The Financial Post published comments from readers on the student loan subject.
One interesting threat I observed is that increased public sector funding of post secondary education is leading to inflation of credentials to secure employment. Do employers offering employment that pays under $30 per hour really require post secondary degrees?
The other theme that appears is that too many people are training in fields for the employment available in them. In this situation, to me, the student loans should take a portfolio approach where a basket of loans is used as the basis for repayment instead of requiring each individual to repay irregardless of the employment status. While there are down sides to income-contingent repayment methods, they are a better option that what is in place today.
Post secondary education can be a good investment, but we need to evolve a system that establishes a better cost-benefit relationship between the investment and the requirements to repay student debt. In my mind, providers need to bear a much larger proportion of the repayment risk by connecting the payments of the tuition and other fees to the resulting increased earnings potential of their students.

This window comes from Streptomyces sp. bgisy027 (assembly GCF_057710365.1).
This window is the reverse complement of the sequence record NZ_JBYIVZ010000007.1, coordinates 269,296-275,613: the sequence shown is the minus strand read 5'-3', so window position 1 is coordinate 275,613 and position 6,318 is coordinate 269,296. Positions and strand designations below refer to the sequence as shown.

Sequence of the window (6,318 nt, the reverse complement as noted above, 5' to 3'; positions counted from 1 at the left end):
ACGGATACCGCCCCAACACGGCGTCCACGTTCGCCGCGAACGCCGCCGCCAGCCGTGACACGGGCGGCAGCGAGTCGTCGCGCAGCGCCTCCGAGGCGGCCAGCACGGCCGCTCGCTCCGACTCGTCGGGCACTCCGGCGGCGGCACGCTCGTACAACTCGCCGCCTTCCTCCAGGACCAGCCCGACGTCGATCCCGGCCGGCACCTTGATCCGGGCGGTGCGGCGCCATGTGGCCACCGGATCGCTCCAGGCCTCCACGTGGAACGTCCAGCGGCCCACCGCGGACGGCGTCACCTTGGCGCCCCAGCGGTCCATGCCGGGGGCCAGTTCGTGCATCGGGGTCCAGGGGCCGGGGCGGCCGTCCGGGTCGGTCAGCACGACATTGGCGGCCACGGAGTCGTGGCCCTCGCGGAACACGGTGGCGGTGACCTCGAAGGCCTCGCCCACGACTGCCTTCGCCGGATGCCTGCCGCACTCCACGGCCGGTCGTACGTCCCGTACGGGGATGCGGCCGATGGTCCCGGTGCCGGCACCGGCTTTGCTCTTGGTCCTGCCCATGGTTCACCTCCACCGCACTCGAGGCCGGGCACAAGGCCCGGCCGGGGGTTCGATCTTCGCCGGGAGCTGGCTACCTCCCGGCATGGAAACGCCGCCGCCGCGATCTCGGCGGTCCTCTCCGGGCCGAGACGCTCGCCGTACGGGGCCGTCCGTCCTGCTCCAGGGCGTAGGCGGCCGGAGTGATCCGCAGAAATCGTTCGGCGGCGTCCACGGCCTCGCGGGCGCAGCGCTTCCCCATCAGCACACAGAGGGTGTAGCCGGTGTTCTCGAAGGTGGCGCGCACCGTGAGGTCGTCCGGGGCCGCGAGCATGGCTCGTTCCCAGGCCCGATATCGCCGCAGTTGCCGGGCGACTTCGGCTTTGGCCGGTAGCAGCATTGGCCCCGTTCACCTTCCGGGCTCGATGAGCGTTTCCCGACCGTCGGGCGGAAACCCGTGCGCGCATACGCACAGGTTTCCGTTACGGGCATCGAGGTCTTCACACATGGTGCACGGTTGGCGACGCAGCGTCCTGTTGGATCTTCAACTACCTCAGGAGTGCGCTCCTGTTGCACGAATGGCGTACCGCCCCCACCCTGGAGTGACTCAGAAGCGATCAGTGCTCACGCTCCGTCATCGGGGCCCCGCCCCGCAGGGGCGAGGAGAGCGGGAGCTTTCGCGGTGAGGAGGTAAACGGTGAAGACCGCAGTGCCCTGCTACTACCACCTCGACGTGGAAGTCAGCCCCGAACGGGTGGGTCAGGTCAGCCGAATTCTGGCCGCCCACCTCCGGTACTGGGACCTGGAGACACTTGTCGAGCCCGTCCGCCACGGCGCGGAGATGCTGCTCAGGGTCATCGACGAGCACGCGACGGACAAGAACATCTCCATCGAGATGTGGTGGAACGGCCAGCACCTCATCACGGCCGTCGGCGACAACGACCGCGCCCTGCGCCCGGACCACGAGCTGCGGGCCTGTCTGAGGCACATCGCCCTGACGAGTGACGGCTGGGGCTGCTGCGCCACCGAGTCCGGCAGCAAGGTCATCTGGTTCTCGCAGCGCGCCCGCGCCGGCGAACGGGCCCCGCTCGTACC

In a general concept, what I am asking is for a policy framework that holds the provider institutions responsible for achieving outcomes instead of being paid for supplying inputs which may or may not be effective. We need to weed out the equivalent of snake oil providers in the education provider sector.